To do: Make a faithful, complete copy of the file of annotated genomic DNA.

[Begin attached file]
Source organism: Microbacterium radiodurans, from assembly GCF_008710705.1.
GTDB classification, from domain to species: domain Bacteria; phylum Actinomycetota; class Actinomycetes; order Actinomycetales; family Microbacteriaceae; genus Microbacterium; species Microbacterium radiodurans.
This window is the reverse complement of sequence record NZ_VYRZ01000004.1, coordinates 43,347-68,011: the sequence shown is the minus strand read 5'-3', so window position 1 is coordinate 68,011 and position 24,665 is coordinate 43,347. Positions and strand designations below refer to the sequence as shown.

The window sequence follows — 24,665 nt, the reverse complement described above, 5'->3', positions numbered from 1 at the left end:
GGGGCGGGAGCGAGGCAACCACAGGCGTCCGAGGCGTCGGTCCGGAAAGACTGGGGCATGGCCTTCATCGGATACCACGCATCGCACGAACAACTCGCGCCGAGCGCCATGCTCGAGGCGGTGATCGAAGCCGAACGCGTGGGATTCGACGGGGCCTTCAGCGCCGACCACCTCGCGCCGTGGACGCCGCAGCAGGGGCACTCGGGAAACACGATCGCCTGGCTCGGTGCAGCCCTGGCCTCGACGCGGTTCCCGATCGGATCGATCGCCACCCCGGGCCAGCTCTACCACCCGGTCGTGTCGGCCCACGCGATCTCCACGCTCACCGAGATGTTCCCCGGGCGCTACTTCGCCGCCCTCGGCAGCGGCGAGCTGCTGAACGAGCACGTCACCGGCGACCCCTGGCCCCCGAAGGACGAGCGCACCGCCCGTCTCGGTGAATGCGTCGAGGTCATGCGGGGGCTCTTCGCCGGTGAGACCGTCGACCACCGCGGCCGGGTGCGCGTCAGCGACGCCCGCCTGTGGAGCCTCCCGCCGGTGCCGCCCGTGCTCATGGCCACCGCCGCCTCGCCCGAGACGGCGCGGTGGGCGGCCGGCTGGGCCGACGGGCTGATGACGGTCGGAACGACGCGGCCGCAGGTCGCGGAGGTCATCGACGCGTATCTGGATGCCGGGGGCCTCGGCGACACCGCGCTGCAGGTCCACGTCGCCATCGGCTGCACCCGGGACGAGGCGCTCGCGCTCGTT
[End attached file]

Source organism: Microbacterium radiodurans, from assembly GCF_008710705.1.
GTDB classification, from domain to species: domain Bacteria; phylum Actinomycetota; class Actinomycetes; order Actinomycetales; family Microbacteriaceae; genus Microbacterium; species Microbacterium radiodurans.
This window is the reverse complement of sequence record NZ_VYRZ01000004.1, coordinates 43,347-68,011: the sequence shown is the minus strand read 5'-3', so window position 1 is coordinate 68,011 and position 24,665 is coordinate 43,347. Positions and strand designations below refer to the sequence as shown.

The window sequence follows — 24,665 nt, the reverse complement described above, 5'->3', positions numbered from 1 at the left end:
GGGGCGGGAGCGAGGCAACCACAGGCGTCCGAGGCGTCGGTCCGGAAAGACTGGGGCATGGCCTTCATCGGATACCACGCATCGCACGAACAACTCGCGCCGAGCGCCATGCTCGAGGCGGTGATCGAAGCCGAACGCGTGGGATTCGACGGGGCCTTCAGCGCCGACCACCTCGCGCCGTGGACGCCGCAGCAGGGGCACTCGGGAAACACGATCGCCTGGCTCGGTGCAGCCCTGGCCTCGACGCGGTTCCCGATCGGATCGATCGCCACCCCGGGCCAGCTCTACCACCCGGTCGTGTCGGCCCACGCGATCTCCACGCTCACCGAGATGTTCCCCGGGCGCTACTTCGCCGCCCTCGGCAGCGGCGAGCTGCTGAACGAGCACGTCACCGGCGACCCCTGGCCCCCGAAGGACGAGCGCACCGCCCGTCTCGGTGAATGCGTCGAGGTCATGCGGGGGCTCTTCGCCGGTGAGACCGTCGACCACCGCGGCCGGGTGCGCGTCAGCGACGCCCGCCTGTGGAGCCTCCCGCCGGTGCCGCCCGTGCTCATGGCCACCGCCGCCTCGCCCGAGACGGCGCGGTGGGCGGCCGGCTGGGCCGACGGGCTGATGACGGTCGGAACGACGCGGCCGCAGGTCGCGGAGGTCATCGACGCGTATCTGGATGCCGGGGGCCTCGGCGACACCGCGCTGCAGGTCCACGTCGCCATCGGCTGCACCCGGGACGAGGCGCTCGCGCTCGTT